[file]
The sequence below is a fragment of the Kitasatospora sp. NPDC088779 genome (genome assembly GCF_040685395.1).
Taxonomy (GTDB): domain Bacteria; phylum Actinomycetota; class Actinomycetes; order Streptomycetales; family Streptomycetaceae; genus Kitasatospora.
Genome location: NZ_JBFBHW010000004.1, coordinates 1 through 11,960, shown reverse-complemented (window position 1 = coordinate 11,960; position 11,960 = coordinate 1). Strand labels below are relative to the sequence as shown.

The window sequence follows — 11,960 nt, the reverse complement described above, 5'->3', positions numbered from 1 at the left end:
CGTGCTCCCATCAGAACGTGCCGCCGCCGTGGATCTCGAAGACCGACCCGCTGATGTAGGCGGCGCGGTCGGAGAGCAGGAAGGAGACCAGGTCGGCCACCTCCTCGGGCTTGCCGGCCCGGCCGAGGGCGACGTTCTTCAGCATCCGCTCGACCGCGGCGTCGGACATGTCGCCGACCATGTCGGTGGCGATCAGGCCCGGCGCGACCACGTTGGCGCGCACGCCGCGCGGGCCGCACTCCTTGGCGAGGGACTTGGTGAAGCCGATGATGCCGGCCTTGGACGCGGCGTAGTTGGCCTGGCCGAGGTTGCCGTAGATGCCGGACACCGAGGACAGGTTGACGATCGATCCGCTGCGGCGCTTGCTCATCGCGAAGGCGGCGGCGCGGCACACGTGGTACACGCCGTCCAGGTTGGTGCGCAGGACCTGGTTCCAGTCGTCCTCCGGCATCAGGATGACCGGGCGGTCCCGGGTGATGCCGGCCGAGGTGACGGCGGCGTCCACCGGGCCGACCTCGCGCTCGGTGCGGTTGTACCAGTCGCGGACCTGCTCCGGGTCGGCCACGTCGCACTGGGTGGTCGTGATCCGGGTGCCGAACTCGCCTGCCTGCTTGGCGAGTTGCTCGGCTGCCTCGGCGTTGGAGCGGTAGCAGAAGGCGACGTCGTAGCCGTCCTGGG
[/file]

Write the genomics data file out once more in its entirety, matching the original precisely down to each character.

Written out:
The sequence below is a fragment of the Kitasatospora sp. NPDC088779 genome (genome assembly GCF_040685395.1).
Taxonomy (GTDB): domain Bacteria; phylum Actinomycetota; class Actinomycetes; order Streptomycetales; family Streptomycetaceae; genus Kitasatospora.
Genome location: NZ_JBFBHW010000004.1, coordinates 1 through 11,960, shown reverse-complemented (window position 1 = coordinate 11,960; position 11,960 = coordinate 1). Strand labels below are relative to the sequence as shown.

The window sequence follows — 11,960 nt, the reverse complement described above, 5'->3', positions numbered from 1 at the left end:
CGTGCTCCCATCAGAACGTGCCGCCGCCGTGGATCTCGAAGACCGACCCGCTGATGTAGGCGGCGCGGTCGGAGAGCAGGAAGGAGACCAGGTCGGCCACCTCCTCGGGCTTGCCGGCCCGGCCGAGGGCGACGTTCTTCAGCATCCGCTCGACCGCGGCGTCGGACATGTCGCCGACCATGTCGGTGGCGATCAGGCCCGGCGCGACCACGTTGGCGCGCACGCCGCGCGGGCCGCACTCCTTGGCGAGGGACTTGGTGAAGCCGATGATGCCGGCCTTGGACGCGGCGTAGTTGGCCTGGCCGAGGTTGCCGTAGATGCCGGACACCGAGGACAGGTTGACGATCGATCCGCTGCGGCGCTTGCTCATCGCGAAGGCGGCGGCGCGGCACACGTGGTACACGCCGTCCAGGTTGGTGCGCAGGACCTGGTTCCAGTCGTCCTCCGGCATCAGGATGACCGGGCGGTCCCGGGTGATGCCGGCCGAGGTGACGGCGGCGTCCACCGGGCCGACCTCGCGCTCGGTGCGGTTGTACCAGTCGCGGACCTGCTCCGGGTCGGCCACGTCGCACTGGGTGGTCGTGATCCGGGTGCCGAACTCGCCTGCCTGCTTGGCGAGTTGCTCGGCTGCCTCGGCGTTGGAGCGGTAGCAGAAGGCGACGTCGTAGCCGTCCTGGG